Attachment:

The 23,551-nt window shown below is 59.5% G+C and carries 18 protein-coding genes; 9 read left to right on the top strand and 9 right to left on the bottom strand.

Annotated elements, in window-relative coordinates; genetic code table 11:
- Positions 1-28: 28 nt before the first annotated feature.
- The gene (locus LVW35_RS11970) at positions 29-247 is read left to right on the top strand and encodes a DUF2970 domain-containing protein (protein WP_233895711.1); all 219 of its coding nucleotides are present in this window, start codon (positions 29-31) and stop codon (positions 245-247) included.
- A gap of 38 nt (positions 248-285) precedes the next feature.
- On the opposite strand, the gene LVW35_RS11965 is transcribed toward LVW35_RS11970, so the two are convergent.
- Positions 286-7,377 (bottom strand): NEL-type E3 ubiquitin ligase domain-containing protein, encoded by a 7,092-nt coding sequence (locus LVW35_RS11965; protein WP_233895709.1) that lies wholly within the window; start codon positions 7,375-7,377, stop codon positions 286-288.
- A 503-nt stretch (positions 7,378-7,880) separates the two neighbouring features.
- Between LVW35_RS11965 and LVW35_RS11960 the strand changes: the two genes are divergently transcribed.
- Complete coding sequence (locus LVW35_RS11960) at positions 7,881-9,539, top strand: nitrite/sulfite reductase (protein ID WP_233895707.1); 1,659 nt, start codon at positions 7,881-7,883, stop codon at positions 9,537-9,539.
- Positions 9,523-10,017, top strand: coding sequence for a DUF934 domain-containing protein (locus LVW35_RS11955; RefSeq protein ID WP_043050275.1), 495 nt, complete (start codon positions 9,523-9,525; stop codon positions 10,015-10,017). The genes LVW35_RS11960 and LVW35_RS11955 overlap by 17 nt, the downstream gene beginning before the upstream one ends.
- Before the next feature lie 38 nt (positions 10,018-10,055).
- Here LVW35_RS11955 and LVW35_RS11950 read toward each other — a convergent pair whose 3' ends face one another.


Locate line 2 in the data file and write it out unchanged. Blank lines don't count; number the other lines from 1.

Annotated elements, in window-relative coordinates; genetic code table 11: